Drip irrigation, also called trickle or micro-irrigation, applies water slowly and directly to the roots of plants. In the Pacific Northwest it is common for vegetable farmers to use a solid set overhead sprinkler irrigation system while fruit growers use drip or trickle irrigation systems. Advantages of drip irrigation systems as compared to overhead sprinkler systems include reduced water use, reduced soil erosion, reduced fertilizer and pesticide runoff potentials, decreased disease, decreased water loss to evaporation, and decreased weed growth.
The installation of an efficient drip irrigation system begins with a good design that includes information regarding soil type, crop needs, water pressure, and appropriate components to be used in the system. It is advantageous to consult with or have an irrigation engineer design the irrigation system. Consultants should have knowledge regarding Federal, State, and County regulations and ordinances for your area. Web resources are listed below to provide suggestions however should not be considered all-inclusive.
Design Tips For Drip Irrigation Of Vegetables AE260. University of Florida, IFAS Extension. Provides a quick reference regarding important points that should be considered when planning a drip irrigation system for vegetable production. It lists factors that can improve water application uniformity which is necessary for high efficiency of water use.
Drip Irrigation (pdf) Washington State University, Spokane County Extension. Provides a description of components, installation, and calculating water needs. Or view as HTML. Irrigation System Evaluation EM4822. Washington State University, Cooperative Extension, Prosser. How to calculate amount of water applied in your irrigation system. 2005.
Proper irrigation water management is critical to the success of any irrigation system. Scheduling when and how much to irrigate is critical in order to achieve the full benefit of drip irrigation. Maintenance of filters, soil moisture monitoring, and control of metal deposits, algae and aquatic plants are requirements for optimum success. Web resources are listed below to provide suggestions.
An Introduction to Drip Irrigation Oregon State University, Malheur Experiment Station. Discusses advantages and disadvantages of drip irrigation systems, components and design of systems, and irrigation water management considerations. Includes links to other resources. EM 8782, updated 2006.
Irrigation Management Pub. 456-420, Section C. Virginia State University Cooperative Extension. Soil impacts on irrigation water usage, calculating water application, maintenance issues, and fertigation and chemigation applications. 2009.
Maintaining Drip Irrigation Systems MF-2178. Kansas State University, Agriculture Experiment Station & Coop Ext. Discusses water quality issues impacting drip irrigation systems, maintaining filters and emitters, and includes a troubleshooting guide. 1996.
Rules and Regulations
Water rights: In the state of Washington water is owned by the public, therefore is not considered property of a single individual or group. Prior to use of water for irrigation individuals and groups are required to have a water right. If you do not already have a water right, it is extremely unlikely that you will receive one in the near future. To find out more about water rights and the permitting process, visit the Department of Ecology website listed below. The overview website listed below contains links to information that will help you navigate the process of understanding and obtaining a water right.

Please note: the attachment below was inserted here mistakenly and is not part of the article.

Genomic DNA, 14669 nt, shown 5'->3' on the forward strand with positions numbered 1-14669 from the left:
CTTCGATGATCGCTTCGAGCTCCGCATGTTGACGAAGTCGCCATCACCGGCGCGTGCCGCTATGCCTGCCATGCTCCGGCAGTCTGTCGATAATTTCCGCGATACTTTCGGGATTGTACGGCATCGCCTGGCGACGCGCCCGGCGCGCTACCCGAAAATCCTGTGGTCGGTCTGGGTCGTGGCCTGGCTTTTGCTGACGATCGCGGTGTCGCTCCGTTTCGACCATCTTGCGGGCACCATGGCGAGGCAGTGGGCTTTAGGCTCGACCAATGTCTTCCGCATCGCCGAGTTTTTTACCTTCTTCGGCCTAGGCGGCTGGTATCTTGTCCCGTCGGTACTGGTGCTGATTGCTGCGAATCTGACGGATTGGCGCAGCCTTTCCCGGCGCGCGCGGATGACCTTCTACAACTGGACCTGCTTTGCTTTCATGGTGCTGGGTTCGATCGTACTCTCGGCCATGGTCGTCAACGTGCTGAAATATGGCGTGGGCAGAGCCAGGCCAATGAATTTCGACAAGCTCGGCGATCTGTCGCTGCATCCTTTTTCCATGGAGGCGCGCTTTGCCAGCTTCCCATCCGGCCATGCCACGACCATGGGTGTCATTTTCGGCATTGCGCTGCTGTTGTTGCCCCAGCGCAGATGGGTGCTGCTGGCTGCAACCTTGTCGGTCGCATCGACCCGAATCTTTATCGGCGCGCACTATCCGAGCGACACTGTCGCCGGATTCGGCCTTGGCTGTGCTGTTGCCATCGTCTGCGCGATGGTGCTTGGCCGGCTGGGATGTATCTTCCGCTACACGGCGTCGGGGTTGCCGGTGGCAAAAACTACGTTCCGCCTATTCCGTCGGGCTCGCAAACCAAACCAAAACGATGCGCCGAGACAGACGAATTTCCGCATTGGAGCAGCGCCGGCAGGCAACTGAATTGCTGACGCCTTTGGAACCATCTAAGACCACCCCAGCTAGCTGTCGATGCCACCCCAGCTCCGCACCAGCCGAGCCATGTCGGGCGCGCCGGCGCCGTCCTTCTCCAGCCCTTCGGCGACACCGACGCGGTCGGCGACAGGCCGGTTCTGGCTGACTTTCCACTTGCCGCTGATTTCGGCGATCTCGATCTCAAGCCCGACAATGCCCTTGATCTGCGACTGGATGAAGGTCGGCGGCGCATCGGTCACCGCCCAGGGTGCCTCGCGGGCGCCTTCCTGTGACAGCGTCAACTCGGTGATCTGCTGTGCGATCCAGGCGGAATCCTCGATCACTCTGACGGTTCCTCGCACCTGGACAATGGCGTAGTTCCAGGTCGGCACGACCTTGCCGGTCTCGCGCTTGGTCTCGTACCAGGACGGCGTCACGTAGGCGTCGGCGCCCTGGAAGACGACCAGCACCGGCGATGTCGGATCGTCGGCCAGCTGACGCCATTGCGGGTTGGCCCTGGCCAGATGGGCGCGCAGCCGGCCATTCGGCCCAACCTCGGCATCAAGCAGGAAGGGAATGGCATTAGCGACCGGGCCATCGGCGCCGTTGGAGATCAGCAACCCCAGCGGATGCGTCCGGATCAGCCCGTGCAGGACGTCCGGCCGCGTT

Recorded Video Presentation: Water resource Information – Kasey Cykler Washington Department of Ecology. Live presentation recorded at Cloud Mountain Farm Center Farmer Speaker Series: Water Access for Small Farmers 2016. This presentation explains what water rights are, the process to determine whether a piece of property has a water rights, and other tips to navigate the water rights process.
Chemigation, and Fertigation: Applying pesticides (including herbicides, fungicides, rodenticides, and fumigants), spray adjuvants, and plant growth regulators through an irrigation system is called chemigation. Applying commercial fertilizers, soil amendments, lime, and gypsum through an irrigation system is called fertigation. Both processes pose a potential risk as chemicals may end up in drinking water supplies. Washington State Department of Agriculture has regulatory authority over pesticide and fertilizer applications including chemigation and fertigation. Further information and explanations can be accessed through the web sites listed below.
Chemigation and Fertigation Rules (PDF). Chemigation and fertigation- a quick overview of risk and rules. This web page provides contact information and definitions. December 2001.
Backflow Devices: Installing a backflow device is a component of irrigation systems that are regulated under the Federal, State, and County ordinances and regulations. Backflow or anti- siphoning devices prevent contamination of chemicals in drinking water that may occur during irrigation. The Federal Safe Drinking Water Act and the State of Washington have passed rules and regulations that deals with backflow device requirements and monitoring of such devices. To ensure compliance with Federal, State, and County regulations and ordinances, design and installation of irrigation systems is best overseen by an irrigation design specialist.